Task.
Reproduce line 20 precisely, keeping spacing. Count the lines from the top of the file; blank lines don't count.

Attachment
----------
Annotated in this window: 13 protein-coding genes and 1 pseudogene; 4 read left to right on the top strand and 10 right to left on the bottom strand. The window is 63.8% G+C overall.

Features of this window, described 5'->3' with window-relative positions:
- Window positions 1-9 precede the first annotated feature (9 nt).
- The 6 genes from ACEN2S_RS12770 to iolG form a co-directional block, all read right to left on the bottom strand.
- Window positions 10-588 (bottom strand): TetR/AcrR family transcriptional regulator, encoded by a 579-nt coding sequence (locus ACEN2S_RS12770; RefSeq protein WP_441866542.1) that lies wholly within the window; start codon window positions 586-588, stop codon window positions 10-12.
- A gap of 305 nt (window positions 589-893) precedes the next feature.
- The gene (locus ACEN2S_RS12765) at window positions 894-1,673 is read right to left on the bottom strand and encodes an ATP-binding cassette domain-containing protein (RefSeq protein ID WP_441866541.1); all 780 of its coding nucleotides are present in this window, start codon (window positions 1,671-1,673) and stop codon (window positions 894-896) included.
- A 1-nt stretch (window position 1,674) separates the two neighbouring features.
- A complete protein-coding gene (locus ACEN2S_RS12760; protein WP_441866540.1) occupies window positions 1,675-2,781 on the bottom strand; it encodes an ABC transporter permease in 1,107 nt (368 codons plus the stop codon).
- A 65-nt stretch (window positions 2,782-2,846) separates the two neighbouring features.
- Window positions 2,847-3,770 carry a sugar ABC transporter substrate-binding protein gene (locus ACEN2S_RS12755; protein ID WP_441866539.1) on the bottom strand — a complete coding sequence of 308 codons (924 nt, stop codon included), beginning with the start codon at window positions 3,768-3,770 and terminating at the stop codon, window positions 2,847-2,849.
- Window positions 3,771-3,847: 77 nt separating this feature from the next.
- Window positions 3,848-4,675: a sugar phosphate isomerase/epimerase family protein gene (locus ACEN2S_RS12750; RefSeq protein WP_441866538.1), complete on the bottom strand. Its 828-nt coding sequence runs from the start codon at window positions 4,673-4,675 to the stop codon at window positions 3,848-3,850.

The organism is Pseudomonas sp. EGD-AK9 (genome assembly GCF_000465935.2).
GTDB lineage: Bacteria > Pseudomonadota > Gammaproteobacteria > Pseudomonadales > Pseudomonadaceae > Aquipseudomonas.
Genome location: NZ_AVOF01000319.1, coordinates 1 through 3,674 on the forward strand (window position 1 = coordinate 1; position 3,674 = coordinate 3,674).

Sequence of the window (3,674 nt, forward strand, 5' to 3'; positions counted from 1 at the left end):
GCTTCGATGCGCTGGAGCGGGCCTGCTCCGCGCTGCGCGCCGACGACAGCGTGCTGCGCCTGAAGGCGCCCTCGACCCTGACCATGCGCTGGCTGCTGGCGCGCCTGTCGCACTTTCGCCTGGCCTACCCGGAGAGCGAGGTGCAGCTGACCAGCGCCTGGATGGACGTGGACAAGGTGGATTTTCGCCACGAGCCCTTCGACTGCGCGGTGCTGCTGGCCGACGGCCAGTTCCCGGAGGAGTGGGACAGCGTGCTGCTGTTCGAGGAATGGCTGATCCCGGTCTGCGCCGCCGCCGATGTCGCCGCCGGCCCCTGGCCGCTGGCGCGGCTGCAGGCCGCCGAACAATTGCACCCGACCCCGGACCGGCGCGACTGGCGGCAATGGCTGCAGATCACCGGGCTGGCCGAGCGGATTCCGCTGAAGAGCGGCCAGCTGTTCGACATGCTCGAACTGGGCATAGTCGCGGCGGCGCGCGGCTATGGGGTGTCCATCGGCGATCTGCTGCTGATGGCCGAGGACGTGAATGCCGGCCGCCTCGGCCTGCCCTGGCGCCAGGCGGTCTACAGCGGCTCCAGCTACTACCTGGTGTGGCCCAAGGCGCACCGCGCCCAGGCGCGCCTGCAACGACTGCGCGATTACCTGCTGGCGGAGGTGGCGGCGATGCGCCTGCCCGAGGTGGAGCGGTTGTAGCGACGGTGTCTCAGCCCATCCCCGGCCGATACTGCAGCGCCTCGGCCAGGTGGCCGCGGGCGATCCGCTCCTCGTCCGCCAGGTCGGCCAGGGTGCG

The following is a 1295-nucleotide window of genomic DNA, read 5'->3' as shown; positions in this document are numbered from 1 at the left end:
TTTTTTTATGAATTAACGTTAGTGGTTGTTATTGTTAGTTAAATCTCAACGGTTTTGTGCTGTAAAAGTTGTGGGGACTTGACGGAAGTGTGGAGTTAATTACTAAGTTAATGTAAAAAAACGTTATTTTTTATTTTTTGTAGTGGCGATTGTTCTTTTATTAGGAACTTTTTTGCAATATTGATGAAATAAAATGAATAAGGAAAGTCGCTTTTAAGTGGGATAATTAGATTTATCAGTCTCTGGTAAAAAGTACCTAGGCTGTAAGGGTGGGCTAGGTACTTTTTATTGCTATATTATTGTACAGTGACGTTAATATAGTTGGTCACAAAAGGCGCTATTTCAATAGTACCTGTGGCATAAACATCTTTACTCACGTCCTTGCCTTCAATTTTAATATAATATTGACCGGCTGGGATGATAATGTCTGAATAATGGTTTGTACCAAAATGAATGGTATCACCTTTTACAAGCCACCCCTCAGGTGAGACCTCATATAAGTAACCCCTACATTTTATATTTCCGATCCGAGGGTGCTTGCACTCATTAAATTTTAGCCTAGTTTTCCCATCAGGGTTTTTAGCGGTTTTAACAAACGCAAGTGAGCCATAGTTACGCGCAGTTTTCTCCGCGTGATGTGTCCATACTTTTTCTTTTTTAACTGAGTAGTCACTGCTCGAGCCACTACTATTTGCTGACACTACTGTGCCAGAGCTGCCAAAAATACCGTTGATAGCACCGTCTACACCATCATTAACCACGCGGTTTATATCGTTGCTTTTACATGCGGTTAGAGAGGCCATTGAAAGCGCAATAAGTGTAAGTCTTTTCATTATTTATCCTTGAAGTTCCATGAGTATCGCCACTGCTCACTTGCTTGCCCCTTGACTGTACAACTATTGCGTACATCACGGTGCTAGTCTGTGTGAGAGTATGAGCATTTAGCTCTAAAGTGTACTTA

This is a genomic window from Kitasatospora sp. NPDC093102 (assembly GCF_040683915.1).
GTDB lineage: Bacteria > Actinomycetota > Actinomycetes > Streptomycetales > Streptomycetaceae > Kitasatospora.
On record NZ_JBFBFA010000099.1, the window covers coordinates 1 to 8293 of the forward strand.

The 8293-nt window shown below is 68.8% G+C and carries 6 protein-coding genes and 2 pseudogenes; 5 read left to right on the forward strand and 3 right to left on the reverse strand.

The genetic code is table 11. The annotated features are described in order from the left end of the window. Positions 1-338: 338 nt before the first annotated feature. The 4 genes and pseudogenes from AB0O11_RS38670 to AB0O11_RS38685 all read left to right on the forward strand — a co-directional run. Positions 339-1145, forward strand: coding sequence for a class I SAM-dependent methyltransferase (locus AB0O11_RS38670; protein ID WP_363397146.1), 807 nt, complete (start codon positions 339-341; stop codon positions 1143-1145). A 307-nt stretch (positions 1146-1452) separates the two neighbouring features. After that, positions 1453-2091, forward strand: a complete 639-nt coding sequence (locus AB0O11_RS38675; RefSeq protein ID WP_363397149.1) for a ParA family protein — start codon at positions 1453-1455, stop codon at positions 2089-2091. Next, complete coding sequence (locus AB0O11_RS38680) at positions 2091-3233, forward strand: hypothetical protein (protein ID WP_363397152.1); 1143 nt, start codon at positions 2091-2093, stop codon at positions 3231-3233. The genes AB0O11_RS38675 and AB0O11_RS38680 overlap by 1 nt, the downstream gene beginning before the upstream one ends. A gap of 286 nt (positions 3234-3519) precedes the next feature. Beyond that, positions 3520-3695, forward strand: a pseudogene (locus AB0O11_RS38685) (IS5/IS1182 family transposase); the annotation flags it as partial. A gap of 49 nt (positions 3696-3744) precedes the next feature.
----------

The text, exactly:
TTTTTTTATGAATTAACGTTAGTGGTTGTTATTGTTAGTTAAATCTCAACGGTTTTGTGCTGTAAAAGTTGTGGGGACTTGACGGAAGTGTGGAGTTAATTACTAAGTTAATGTAAAAAAACGTTATTTTTTATTTTTTGTAGTGGCGATTGTTCTTTTATTAGGAACTTTTTTGCAATATTGATGAAATAAAATGAATAAGGAAAGTCGCTTTTAAGTGGGATAATTAGATTTATCAGTCTCTGGTAAAAAGTACCTAGGCTGTAAGGGTGGGCTAGGTACTTTTTATTGCTATATTATTGTACAGTGACGTTAATATAGTTGGTCACAAAAGGCGCTATTTCAATAGTACCTGTGGCATAAACATCTTTACTCACGTCCTTGCCTTCAATTTTAATATAATATTGACCGGCTGGGATGATAATGTCTGAATAATGGTTTGTACCAAAATGAATGGTATCACCTTTTACAAGCCACCCCTCAGGTGAGACCTCATATAAGTAACCCCTACATTTTATATTTCCGATCCGAGGGTGCTTGCACTCATTAAATTTTAGCCTAGTTTTCCCATCAGGGTTTTTAGCGGTTTTAACAAACGCAAGTGAGCCATAGTTACGCGCAGTTTTCTCCGCGTGATGTGTCCATACTTTTTCTTTTTTAACTGAGTAGTCACTGCTCGAGCCACTACTATTTGCTGACACTACTGTGCCAGAGCTGCCAAAAATACCGTTGATAGCACCGTCTACACCATCATTAACCACGCGGTTTATATCGTTGCTTTTACATGCGGTTAGAGAGGCCATTGAAAGCGCAATAAGTGTAAGTCTTTTCATTATTTATCCTTGAAGTTCCATGAGTATCGCCACTGCTCACTTGCTTGCCCCTTGACTGTACAACTATTGCGTACATCACGGTGCTAGTCTGTGTGAGAGTATGAGCATTTAGCTCTAAAGTGTACTTA